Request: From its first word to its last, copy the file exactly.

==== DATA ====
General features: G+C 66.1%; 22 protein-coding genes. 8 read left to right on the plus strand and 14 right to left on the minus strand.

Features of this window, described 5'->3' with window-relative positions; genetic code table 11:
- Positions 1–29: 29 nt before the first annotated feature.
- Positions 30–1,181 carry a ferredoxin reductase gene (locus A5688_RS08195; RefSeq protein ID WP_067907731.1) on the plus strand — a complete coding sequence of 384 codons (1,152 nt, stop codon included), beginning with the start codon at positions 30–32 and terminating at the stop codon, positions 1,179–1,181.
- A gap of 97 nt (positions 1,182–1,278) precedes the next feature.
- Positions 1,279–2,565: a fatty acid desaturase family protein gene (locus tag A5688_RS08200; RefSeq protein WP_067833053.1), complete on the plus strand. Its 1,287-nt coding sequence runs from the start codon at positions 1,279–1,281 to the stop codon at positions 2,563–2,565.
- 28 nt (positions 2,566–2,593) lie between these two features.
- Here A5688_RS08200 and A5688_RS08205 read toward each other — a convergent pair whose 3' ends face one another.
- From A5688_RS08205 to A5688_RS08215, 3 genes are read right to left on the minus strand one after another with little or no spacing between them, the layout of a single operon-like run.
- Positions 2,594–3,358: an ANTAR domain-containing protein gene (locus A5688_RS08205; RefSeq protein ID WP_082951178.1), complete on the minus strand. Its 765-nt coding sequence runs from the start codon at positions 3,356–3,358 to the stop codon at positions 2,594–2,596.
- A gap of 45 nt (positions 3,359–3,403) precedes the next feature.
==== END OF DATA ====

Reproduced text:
General features: G+C 66.1%; 22 protein-coding genes. 8 read left to right on the plus strand and 14 right to left on the minus strand.

Features of this window, described 5'->3' with window-relative positions; genetic code table 11:
- Positions 1–29: 29 nt before the first annotated feature.
- Positions 30–1,181 carry a ferredoxin reductase gene (locus A5688_RS08195; RefSeq protein ID WP_067907731.1) on the plus strand — a complete coding sequence of 384 codons (1,152 nt, stop codon included), beginning with the start codon at positions 30–32 and terminating at the stop codon, positions 1,179–1,181.
- A gap of 97 nt (positions 1,182–1,278) precedes the next feature.
- Positions 1,279–2,565: a fatty acid desaturase family protein gene (locus tag A5688_RS08200; RefSeq protein WP_067833053.1), complete on the plus strand. Its 1,287-nt coding sequence runs from the start codon at positions 1,279–1,281 to the stop codon at positions 2,563–2,565.
- 28 nt (positions 2,566–2,593) lie between these two features.
- Here A5688_RS08200 and A5688_RS08205 read toward each other — a convergent pair whose 3' ends face one another.
- From A5688_RS08205 to A5688_RS08215, 3 genes are read right to left on the minus strand one after another with little or no spacing between them, the layout of a single operon-like run.
- Positions 2,594–3,358: an ANTAR domain-containing protein gene (locus A5688_RS08205; RefSeq protein ID WP_082951178.1), complete on the minus strand. Its 765-nt coding sequence runs from the start codon at positions 3,356–3,358 to the stop codon at positions 2,594–2,596.
- A gap of 45 nt (positions 3,359–3,403) precedes the next feature.